It's not happening yet, and hopefully may not happen at all. In fact, my sales through Smashwords are currently enjoying a bump, I suspect because I'm doing a better job of marketing my stuff. But I don't really know. My books might be selling better for the same reason bump stocks are flying off gun store shelves in the wake of talk of outlawing them after the Las Vegas massacre -- people who like to read sex slave stories want to read them before they get banned on Smashwords, too.
Works for me!
But outright censorship isn't the only unfortunate result of Amazon's (and now, perhaps Smashwords') policies. There's also the effect it has on the stories that DON'T get censored.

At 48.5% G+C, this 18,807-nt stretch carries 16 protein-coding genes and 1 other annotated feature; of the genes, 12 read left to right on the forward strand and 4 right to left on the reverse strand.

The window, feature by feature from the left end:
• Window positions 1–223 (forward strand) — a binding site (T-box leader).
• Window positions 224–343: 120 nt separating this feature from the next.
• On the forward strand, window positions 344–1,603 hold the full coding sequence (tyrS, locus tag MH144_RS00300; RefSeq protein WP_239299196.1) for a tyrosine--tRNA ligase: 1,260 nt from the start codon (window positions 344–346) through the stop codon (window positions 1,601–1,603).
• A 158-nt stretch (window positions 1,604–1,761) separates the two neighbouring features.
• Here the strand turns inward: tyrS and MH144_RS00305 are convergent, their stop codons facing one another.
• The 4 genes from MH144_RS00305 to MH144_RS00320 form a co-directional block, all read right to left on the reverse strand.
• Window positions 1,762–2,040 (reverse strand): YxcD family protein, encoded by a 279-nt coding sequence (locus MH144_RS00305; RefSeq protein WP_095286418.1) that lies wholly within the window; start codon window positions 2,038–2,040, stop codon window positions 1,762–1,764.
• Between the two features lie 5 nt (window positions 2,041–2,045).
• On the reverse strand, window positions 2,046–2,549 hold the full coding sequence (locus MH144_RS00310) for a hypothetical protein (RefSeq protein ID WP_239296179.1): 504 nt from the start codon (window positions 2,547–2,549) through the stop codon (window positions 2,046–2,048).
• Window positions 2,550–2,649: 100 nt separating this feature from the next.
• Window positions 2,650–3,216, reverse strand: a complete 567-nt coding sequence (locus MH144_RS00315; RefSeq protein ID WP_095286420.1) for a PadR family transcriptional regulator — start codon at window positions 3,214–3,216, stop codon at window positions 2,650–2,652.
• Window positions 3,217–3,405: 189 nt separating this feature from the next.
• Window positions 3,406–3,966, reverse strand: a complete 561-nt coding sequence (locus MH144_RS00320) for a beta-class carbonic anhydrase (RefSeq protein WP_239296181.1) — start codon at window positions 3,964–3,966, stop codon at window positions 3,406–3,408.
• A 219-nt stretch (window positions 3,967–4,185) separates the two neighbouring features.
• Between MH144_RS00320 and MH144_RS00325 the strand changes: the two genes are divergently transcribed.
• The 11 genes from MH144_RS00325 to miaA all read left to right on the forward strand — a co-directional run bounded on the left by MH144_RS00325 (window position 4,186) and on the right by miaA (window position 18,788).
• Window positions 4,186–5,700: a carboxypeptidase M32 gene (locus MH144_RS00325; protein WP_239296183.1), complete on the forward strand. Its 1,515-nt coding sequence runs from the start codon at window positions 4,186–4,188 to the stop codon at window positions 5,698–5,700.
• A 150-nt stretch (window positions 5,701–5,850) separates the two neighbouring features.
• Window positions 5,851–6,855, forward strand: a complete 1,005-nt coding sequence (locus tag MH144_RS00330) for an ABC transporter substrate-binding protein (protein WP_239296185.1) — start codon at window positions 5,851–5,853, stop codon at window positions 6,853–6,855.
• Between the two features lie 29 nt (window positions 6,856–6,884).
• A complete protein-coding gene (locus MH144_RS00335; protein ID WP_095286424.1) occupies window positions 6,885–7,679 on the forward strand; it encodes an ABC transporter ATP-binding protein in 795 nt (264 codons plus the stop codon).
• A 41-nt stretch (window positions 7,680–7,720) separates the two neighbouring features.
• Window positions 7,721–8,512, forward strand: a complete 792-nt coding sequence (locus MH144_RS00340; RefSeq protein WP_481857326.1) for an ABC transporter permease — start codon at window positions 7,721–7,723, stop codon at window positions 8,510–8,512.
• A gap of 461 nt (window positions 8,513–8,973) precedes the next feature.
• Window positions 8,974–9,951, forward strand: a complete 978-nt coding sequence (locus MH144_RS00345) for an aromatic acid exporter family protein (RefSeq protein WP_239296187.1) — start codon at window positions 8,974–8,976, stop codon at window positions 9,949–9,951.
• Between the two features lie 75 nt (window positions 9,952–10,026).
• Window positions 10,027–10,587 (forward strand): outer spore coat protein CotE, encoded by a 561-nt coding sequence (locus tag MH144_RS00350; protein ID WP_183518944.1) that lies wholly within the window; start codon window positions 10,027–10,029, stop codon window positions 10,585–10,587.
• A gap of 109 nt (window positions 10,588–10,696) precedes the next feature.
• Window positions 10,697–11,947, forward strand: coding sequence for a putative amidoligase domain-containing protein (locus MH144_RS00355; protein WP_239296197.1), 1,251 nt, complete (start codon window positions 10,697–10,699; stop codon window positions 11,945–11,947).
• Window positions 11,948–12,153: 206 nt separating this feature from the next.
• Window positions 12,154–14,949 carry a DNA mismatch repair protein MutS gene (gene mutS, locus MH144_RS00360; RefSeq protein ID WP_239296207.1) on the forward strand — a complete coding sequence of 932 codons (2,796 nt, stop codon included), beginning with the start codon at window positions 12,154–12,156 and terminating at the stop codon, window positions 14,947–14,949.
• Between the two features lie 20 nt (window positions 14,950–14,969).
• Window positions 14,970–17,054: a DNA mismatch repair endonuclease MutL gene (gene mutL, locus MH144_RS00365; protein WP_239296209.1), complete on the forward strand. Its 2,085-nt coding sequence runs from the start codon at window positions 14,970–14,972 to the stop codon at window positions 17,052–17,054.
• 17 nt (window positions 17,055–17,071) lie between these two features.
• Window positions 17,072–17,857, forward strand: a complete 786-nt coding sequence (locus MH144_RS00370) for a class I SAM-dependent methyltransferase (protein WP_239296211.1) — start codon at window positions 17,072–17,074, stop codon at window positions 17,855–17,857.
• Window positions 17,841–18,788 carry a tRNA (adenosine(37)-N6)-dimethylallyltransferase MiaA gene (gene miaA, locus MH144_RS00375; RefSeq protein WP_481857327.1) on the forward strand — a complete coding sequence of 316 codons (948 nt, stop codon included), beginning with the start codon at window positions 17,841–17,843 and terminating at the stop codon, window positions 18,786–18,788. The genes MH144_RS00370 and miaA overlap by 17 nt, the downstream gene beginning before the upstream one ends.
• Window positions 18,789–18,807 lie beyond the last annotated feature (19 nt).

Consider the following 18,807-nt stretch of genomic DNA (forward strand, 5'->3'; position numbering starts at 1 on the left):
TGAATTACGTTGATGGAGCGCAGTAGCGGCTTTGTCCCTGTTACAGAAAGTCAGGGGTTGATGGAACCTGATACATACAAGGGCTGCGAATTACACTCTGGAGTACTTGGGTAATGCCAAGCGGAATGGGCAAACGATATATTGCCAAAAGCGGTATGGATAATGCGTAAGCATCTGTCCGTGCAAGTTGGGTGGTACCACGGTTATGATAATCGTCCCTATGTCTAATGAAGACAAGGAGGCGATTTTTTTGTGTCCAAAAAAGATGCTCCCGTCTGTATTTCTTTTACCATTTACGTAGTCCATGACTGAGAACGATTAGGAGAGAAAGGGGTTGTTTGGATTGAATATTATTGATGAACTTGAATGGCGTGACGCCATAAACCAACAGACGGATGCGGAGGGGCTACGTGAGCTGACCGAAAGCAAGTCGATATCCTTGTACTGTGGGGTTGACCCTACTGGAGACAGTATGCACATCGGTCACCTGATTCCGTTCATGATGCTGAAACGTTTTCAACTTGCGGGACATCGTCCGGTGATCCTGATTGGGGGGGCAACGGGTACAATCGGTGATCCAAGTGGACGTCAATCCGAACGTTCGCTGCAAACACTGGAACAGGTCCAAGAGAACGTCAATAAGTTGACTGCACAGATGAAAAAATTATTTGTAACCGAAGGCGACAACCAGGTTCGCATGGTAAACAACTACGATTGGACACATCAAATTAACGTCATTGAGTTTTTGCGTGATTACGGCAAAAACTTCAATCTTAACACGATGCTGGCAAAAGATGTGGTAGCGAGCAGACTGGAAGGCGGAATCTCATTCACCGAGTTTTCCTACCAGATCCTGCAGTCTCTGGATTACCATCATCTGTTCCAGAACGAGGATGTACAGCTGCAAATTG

And to do that properly, I'm going to have to talk about the remake of the movie Point Break. Not the whole movie, just the bit at the end with the closing credits. The movie is about a group of extreme athletes who are also a crime gang. At the closing credits, there are shots of the athletes that show show them skiing and surfing and base jumping, and as they glide down the curl of a wave or the slope of a mountain or through thin air, there's a line that projects through the athlete's body and on down the wave/slope/air that is the perfect trajectory that the athlete should follow to have a great ride as he surfs, skis or glides.
It's the trajectory that represents the perfect balance of the force and mass of the wave, the slope and the air, a trajectory that perfectly balances mass, speed, density, all the basic physical constraints that are involved in what they're doing.